Schaetti supplies complete coating and laminating systems based on powerdot, pastedot, doubledot and scatter coating.

Schaetti: Coating And
Laminating Systems Supplier

Schaetti AG, Switzerland, represented by Schmid Corp., Spartanburg, supplies complete coating and laminating systems based on thermofusible powder adhesives using the following methods: powderdot; pastedot; doubledot; and scatter coating.

The principle of the powderdot system is that thermofusible powders are applied directly onto the substrate by means of an engraved roller. This system provides very uniform coatings at higher coating weights. A major use of this system is for shirt collar interlinings.

The pastedot system is most effective when working with lightweight substrates, which have a low tolerance to high temperatures such as nonwoven interlinings.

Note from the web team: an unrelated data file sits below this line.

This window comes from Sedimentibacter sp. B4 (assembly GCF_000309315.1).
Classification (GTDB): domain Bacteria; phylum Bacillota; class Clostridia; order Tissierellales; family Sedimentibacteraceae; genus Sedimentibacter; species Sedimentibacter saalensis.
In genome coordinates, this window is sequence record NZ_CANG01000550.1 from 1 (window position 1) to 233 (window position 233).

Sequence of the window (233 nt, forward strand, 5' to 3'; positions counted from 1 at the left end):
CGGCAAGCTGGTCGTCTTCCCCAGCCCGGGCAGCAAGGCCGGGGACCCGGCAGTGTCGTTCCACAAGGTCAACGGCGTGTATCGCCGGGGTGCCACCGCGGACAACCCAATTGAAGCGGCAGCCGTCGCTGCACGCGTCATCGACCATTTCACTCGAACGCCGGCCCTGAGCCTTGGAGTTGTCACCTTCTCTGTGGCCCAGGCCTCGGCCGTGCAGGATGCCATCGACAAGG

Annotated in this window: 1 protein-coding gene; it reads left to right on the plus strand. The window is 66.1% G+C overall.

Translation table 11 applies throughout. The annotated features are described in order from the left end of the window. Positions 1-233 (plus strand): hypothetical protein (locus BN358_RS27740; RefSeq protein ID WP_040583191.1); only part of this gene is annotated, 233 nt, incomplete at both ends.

The double dot system is used for reactive adhesives applications.

The scatter coating process is used for carpet backing and upholstery fabrics. In some industries, this type of application has replaced flame lamination. Schaetti supplies a complete product line of Schaetti FIX® thermofusible adhesives. These adhesives are based on polyamides, polyesters and modified ethylene compounds.

Recently, Schaetti acquired the Kannegiesser line of laminating systems and is integrating them into its product line.

January 2003